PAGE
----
I use a multi-channel audio interface and would like to assign players/voices/instruments to the different channels for monitoring/listening.
At the moment I hear nothing, but VU meters in HS SE2 are moving and indicate that there’s sound produced, but it’s not coming through for some reason…
Check your audio device in Preferences, routing would be done in the HSSE2 Mix tab. It appears to default to giving each instrument a separate output. (Assuming it is all implemented, did not try routing separate physical outputs.)
I feel so embarrassed right now, all is well, and it sounds beautiful…
Won’t even tell what I did/did not do…
Steve, would you rather delete the thread (clutter), or leave it as a warning to think first and post later?
Well, just put your clothes back on and get on with your life. what happens in Dorico stays in Dorico. Unless you export XML.
Well, if you don’t mind, I would leave it, since the setting the audio device question might be common. But I’m happy to delete it if you want- just reply saying so and it’s gone, along with my brilliantly snarky joke.
Well, as a matter of fact, there seems to be a genuine issue with the audio output:
When I select the native ASIO driver for my interface, I end up with everything sent to a single mono channel on my board, seemingly chosen at random.
When I select the Generic ASIO driver, everything is sent to stereo master, which is better already…
And output channel choices I make in HSSE do actually reflect in the Dorico mixer, it’s just that after that mixer it doesn’t get sent to the proper channels on the board. There is nowhere that I can assign physical/driver output channels to mixer channels in Dorico…
Is there any workaround / xml hack that lets me assign Dorico’s audio output to other channels than 1/2? My new mixer has a dedicated usb return on channel 11/12 which works perfectly with everything except Dorico. Guess I can use a aggregate devices, but I’d prefer not to.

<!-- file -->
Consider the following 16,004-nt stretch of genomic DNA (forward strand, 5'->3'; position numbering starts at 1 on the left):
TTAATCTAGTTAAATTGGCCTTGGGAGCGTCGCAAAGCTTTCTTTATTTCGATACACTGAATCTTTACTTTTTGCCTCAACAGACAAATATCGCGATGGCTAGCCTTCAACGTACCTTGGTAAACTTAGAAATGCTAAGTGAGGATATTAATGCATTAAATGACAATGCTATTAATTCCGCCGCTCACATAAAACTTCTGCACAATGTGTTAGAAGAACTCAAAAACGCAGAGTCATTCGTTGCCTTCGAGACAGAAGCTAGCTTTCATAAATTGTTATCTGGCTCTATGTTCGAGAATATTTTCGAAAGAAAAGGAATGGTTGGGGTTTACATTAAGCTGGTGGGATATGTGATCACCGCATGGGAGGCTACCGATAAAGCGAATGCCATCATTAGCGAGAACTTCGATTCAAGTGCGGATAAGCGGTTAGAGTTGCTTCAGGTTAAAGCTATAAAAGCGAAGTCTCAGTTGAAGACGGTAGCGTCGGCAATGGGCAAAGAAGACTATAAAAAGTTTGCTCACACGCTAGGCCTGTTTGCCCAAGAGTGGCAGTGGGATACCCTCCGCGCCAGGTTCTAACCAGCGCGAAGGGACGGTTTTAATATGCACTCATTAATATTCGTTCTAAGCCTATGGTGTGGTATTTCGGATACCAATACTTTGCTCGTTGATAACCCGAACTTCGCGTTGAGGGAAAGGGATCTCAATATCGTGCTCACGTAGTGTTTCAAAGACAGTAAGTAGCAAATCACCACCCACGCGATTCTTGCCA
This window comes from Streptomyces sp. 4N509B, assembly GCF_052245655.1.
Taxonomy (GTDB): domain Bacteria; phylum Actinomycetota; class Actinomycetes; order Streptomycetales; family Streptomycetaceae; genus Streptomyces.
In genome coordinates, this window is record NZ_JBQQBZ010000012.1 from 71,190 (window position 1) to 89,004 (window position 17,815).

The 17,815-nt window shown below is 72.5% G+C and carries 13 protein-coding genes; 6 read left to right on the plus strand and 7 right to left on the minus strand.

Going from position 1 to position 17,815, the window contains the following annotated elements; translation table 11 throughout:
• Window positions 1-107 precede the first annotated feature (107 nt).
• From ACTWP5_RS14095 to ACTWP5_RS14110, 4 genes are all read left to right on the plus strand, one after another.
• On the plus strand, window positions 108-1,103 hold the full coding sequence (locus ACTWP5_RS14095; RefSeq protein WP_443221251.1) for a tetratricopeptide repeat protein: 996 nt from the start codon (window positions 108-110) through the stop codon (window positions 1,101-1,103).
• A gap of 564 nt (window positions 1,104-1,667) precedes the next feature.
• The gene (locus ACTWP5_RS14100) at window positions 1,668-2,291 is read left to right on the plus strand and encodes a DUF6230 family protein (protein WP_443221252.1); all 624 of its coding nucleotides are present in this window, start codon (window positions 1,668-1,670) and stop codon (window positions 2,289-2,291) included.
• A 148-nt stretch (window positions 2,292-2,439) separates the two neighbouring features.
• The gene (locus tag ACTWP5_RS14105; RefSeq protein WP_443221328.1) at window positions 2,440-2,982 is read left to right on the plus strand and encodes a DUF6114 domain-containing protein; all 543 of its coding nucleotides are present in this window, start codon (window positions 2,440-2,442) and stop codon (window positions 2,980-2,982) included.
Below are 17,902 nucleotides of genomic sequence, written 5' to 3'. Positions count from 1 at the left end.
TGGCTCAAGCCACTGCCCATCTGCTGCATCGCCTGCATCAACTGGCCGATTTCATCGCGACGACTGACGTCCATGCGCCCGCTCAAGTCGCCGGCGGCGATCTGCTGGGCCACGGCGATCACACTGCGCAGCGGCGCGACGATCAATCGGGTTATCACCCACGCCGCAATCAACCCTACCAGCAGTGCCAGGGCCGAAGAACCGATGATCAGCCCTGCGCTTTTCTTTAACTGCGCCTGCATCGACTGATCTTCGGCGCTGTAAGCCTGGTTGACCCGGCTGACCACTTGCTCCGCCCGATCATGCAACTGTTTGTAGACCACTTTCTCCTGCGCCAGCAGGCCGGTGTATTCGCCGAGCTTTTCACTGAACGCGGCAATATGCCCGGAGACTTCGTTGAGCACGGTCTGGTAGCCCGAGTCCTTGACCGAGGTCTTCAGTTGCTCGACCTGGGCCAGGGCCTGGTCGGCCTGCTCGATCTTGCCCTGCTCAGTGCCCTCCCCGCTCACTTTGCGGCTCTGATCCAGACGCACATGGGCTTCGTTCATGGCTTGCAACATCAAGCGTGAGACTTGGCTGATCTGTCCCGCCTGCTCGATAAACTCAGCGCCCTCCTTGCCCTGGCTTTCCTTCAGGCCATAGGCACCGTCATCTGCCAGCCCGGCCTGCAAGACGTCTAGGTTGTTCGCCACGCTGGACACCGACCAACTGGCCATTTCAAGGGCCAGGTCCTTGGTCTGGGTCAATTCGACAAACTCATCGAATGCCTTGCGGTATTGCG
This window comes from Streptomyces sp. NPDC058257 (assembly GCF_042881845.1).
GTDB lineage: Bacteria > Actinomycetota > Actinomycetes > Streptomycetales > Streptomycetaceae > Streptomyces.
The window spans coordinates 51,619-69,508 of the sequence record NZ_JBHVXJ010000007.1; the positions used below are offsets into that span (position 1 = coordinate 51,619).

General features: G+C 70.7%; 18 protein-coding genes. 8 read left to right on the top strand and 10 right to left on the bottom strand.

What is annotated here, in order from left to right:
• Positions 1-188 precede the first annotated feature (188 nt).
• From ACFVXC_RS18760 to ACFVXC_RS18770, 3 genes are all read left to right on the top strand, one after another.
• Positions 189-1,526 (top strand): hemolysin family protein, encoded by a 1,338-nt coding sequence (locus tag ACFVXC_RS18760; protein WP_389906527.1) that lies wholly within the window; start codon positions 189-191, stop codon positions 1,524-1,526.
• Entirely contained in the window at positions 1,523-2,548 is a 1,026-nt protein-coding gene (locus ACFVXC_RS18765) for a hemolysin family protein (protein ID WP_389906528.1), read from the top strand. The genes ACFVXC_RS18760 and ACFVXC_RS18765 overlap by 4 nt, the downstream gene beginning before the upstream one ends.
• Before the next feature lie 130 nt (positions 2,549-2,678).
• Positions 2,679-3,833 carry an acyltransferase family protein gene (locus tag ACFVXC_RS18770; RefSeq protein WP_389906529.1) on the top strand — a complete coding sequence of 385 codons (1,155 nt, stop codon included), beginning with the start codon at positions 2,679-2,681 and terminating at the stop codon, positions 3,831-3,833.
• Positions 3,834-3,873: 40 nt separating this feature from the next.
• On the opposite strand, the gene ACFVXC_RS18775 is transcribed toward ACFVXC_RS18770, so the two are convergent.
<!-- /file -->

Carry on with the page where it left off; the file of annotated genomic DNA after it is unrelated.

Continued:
My guess (and I know literally nothing about this, so I am very likely wrong) is that you can edit the Port Setup.xml file in the VSTAudioEngine settings folder. I believe setting the role “left” and “right” on the appropriate outputs will do the job, if you can determine which are the right ones!
Thanks for the suggestion, but it didn’t seem to take effect, and I noticed that the file reverts every time I close Dorico. Let me know if someone else has an idea.
Just a quick note- be sure you do this edit when Dorico is not running. I probably reads the file during launch time, and writes to it on quit. Since there’s no place to change the value, it will rewrite the default value.
Thank you for your input. I’m pretty sure that’s what I did, but I will triple check it.
Sorry to say, but PortSetup.xml will not help in this case.
The facts are: The audio engine is prepared to send audio out to any of the available ports of a multiport audio interface, but Dorico has no GUI to change the port assignment. Therefore, currently always the first two available ports of the interface get chosen.
It is possible to change the port assignment in the project data, but it is a bit hacky and requires some deeper knowledge and skills.
Do you always want the audio to come out of a specific pair of ports, or do you have the requirement of frequently changing the port assignment?